27. See, for example, Janet Reno, “Memorandum to Holders of U.S. Attorneys’ Manual, Title 9: Principles of Federal Prosecution,” Federal Sentencing Reporter 6 (6) (1993), available at https://online.ucpress.edu/fsr/article/6/6/352/43954/Reno-Bluesheet-on-on-Charging-and-Plea-Decisions; Office of the Attorney General, “Memorandum to All Federal Prosecutors: Department Policy on Charging and Sentencing” (Washington: U.S. Department of Justice, 2010), available at https://www.justice.gov/sites/default/files/oip/legacy/2014/07/23/holder-memo-charging-sentencing.pdf.
  28. Office of the Attorney General, “Memorandum to All Federal Prosecutors: Department Policy on Charging and Sentencing.”
  29. The DOJ has a duty to defend an act of Congress “whenever a reasonable argument can be made in its support, even if the Attorney General and the lawyers examining the case conclude that the argument may ultimately be unsuccessful in the courts.” See William French Smith, “Letter to Strom Thurmond and Joseph R. Biden Jr: The Attorney General’s Duty to Defend the Constitutionality of Statutes” (Washington: U.S. Department of Justice, 1981), available at https://www.justice.gov/sites/default/files/olc/opinions/1981/04/31/op-olc-v005-p0025_0.pdf.
  30. For the statement of Attorney General Eric H. Holder Jr. noting that the DOJ had previously defended the Defense of Marriage Act because “reasonable arguments” could be made in its support, see U.S. Department of Justice Office of Public Affairs, “Statement of Attorney General on Litigation Involving the Defense of Marriage Act,” Press release, February 23, 2011, available at https://www.justice.gov/opa/pr/statement-attorney-general-litigation-involving-defense-marriage-act.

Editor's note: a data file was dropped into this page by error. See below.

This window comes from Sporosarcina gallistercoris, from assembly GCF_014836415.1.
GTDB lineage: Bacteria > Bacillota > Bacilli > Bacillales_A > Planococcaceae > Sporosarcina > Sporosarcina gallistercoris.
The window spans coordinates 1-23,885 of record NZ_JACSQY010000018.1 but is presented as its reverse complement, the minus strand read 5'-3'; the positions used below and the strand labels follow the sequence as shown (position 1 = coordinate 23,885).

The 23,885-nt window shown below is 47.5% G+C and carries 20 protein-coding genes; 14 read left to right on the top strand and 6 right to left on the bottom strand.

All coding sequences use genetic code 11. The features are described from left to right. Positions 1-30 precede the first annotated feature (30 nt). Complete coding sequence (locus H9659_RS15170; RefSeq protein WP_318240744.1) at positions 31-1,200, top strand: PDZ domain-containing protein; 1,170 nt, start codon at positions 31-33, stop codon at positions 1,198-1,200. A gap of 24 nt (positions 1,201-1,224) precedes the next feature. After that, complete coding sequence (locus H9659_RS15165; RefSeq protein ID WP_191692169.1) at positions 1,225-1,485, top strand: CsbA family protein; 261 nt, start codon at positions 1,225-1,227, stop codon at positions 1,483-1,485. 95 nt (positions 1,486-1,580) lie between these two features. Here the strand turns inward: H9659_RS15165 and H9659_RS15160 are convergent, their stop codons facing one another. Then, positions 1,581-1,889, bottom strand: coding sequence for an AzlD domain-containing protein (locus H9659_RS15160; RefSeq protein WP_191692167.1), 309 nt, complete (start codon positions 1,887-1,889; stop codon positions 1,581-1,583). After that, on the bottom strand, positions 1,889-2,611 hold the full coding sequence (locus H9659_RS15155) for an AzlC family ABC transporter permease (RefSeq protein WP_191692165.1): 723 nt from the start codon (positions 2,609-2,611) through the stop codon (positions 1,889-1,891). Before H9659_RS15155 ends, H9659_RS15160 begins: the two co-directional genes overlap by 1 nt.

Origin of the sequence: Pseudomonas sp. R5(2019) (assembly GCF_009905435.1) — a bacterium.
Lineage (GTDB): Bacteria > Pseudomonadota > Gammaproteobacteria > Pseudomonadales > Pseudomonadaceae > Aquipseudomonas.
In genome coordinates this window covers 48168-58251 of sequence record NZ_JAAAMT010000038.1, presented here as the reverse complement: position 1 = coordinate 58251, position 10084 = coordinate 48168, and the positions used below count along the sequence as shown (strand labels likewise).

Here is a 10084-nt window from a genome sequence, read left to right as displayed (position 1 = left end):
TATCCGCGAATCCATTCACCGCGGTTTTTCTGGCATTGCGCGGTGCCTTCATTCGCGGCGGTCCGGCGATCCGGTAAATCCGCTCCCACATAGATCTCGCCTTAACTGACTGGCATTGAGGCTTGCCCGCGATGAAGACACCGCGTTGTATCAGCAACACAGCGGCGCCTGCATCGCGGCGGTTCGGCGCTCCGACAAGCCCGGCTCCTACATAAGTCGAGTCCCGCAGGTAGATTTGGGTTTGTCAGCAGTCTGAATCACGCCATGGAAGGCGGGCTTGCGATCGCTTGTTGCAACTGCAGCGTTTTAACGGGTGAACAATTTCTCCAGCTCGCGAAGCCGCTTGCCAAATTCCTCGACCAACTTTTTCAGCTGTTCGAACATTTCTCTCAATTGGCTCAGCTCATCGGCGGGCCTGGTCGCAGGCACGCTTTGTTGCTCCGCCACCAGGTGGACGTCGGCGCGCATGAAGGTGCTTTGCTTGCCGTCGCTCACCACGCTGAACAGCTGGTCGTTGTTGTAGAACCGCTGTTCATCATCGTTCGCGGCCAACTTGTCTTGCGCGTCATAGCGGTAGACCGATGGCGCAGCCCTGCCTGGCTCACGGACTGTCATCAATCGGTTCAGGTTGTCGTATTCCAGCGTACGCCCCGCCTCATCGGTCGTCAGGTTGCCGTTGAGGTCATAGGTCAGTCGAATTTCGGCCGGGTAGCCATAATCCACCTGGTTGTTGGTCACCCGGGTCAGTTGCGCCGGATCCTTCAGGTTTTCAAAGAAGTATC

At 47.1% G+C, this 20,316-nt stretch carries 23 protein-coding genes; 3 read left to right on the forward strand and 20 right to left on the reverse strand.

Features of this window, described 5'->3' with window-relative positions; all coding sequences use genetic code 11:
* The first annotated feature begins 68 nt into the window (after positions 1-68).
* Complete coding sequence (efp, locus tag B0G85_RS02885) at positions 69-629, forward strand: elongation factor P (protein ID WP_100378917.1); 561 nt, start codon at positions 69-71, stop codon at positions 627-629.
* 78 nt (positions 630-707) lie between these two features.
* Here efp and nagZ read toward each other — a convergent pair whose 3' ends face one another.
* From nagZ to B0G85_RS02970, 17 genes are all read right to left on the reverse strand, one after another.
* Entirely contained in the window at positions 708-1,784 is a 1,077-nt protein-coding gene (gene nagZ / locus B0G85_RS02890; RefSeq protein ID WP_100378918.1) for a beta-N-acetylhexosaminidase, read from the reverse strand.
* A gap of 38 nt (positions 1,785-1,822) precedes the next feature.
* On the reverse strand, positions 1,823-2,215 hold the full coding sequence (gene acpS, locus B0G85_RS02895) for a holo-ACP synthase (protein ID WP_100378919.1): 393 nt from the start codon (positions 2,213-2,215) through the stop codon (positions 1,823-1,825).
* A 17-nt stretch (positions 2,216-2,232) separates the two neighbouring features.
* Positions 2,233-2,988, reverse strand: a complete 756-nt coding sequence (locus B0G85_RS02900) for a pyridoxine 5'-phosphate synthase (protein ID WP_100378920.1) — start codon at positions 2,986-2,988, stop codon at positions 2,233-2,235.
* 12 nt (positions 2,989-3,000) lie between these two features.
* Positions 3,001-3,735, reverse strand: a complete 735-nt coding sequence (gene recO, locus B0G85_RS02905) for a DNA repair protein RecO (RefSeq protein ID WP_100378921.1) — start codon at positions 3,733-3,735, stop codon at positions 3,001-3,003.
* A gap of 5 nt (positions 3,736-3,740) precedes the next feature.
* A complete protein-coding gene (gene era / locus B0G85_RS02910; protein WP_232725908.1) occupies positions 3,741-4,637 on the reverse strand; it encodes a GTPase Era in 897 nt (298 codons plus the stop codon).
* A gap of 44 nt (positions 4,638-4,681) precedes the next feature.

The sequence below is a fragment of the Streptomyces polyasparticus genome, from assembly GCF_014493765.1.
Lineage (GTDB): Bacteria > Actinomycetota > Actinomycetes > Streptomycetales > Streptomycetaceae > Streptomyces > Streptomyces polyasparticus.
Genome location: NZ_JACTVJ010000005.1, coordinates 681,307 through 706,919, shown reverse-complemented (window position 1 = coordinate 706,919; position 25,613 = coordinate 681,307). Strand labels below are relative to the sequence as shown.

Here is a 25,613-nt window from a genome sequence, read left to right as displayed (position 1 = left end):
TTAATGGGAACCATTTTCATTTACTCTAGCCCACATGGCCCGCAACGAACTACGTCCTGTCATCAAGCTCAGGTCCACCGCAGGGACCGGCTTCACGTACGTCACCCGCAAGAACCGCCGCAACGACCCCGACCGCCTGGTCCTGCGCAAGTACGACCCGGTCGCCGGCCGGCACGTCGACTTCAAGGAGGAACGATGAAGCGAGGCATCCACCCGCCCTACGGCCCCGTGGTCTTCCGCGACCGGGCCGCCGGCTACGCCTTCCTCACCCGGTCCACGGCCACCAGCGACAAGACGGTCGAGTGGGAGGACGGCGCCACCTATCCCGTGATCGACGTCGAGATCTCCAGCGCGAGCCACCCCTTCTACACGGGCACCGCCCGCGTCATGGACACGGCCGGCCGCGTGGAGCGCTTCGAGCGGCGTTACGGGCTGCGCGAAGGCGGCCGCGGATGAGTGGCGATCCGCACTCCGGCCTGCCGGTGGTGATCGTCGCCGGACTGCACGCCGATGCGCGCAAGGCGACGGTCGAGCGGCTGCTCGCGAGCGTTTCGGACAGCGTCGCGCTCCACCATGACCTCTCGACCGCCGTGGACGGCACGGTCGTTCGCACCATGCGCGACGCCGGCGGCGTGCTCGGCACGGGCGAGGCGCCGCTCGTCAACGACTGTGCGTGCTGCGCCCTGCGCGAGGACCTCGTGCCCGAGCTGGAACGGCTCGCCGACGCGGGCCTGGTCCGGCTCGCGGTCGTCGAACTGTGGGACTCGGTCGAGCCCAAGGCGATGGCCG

31. Ibid.
  32. Jefferson B. Sessions III, “Letter to Paul Ryan Re. Texas v. United States, No. 4:18-cv-00167-O (N.D. Tex.)” (Washington: U.S. Department of Justice Office of the Attorney General, 2018), available at https://www.justice.gov/file/1069806/download.
  33. Michelle Ye Hee Lee, “Does the United States really have 5 percent of the world’s population and one quarter of the world’s prisoners?”, The Washington Post, April 30, 2015, available at https://www.washingtonpost.com/news/fact-checker/wp/2015/04/30/does-the-united-states-really-have-five-percent-of-worlds-population-and-one-quarter-of-the-worlds-prisoners/.
  34. Robert F. Kennedy, “Address by Attorney General Robert F. Kennedy to the Criminal Law Section of the American Bar Association” (Washington: U.S. Department of Justice, 1964), available at https://www.justice.gov/sites/default/files/ag/legacy/2011/01/20/08-10-1964.pdf.
  35. Nicholas deB. Katzenbach, “Address by Acting Attorney General Nicholas deB. Katzenbach to the Bronx County Bar Association (Washington: U.S. Department of Justice, 1964), p. 6, available at https://www.justice.gov/sites/default/files/ag/legacy/2011/08/23/12-07-1964.pdf.
  36. U.S. Department of Justice, “President Obama Establishes Interagency Financial Fraud Enforcement Task Force,” Press release, November 17, 2009, available at https://www.justice.gov/opa/pr/president-obama-establishes-interagency-financial-fraud-enforcement-task-force.
  37. National Reentry Resource Center, “Federal Interagency Reentry Council,” available at https://nationalreentryresourcecenter.org/projects/firc/ (last accessed August 2020).
  38. U.S. Department of State, “President’s Interagency Task Force to Monitor Trafficking in Persons,” available at https://2009-2017.state.gov/j/tip/response/usg//index.htm (last accessed August 2020).
  39. American Immigration Lawyers Association, “Restoring Integrity and Independence to America’s Immigration Courts” (Washington: 2020), available at https://www.aila.org/dueprocess.